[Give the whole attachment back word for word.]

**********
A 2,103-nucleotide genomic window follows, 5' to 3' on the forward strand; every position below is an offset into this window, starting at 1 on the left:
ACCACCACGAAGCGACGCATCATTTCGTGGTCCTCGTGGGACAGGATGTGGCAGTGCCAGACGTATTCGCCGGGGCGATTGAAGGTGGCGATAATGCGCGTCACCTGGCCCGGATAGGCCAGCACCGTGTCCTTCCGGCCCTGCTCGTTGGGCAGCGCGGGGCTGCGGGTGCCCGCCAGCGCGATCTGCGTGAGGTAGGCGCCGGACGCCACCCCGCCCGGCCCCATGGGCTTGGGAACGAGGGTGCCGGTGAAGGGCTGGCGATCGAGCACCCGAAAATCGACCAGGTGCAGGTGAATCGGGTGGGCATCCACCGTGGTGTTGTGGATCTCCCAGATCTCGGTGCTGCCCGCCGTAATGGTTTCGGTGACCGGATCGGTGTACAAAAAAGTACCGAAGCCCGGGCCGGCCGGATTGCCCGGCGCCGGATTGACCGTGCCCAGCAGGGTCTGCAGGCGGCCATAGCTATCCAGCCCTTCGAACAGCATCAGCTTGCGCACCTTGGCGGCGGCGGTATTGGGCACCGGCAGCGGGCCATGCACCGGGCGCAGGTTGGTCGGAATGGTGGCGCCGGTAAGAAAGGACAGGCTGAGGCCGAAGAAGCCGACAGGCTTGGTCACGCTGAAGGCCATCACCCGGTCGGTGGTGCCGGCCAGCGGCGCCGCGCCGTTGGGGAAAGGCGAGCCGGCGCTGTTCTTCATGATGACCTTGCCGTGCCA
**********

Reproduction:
A 2,103-nucleotide genomic window follows, 5' to 3' on the forward strand; every position below is an offset into this window, starting at 1 on the left:
ACCACCACGAAGCGACGCATCATTTCGTGGTCCTCGTGGGACAGGATGTGGCAGTGCCAGACGTATTCGCCGGGGCGATTGAAGGTGGCGATAATGCGCGTCACCTGGCCCGGATAGGCCAGCACCGTGTCCTTCCGGCCCTGCTCGTTGGGCAGCGCGGGGCTGCGGGTGCCCGCCAGCGCGATCTGCGTGAGGTAGGCGCCGGACGCCACCCCGCCCGGCCCCATGGGCTTGGGAACGAGGGTGCCGGTGAAGGGCTGGCGATCGAGCACCCGAAAATCGACCAGGTGCAGGTGAATCGGGTGGGCATCCACCGTGGTGTTGTGGATCTCCCAGATCTCGGTGCTGCCCGCCGTAATGGTTTCGGTGACCGGATCGGTGTACAAAAAAGTACCGAAGCCCGGGCCGGCCGGATTGCCCGGCGCCGGATTGACCGTGCCCAGCAGGGTCTGCAGGCGGCCATAGCTATCCAGCCCTTCGAACAGCATCAGCTTGCGCACCTTGGCGGCGGCGGTATTGGGCACCGGCAGCGGGCCATGCACCGGGCGCAGGTTGGTCGGAATGGTGGCGCCGGTAAGAAAGGACAGGCTGAGGCCGAAGAAGCCGACAGGCTTGGTCACGCTGAAGGCCATCACCCGGTCGGTGGTGCCGGCCAGCGGCGCCGCGCCGTTGGGGAAAGGCGAGCCGGCGCTGTTCTTCATGATGACCTTGCCGTGCCA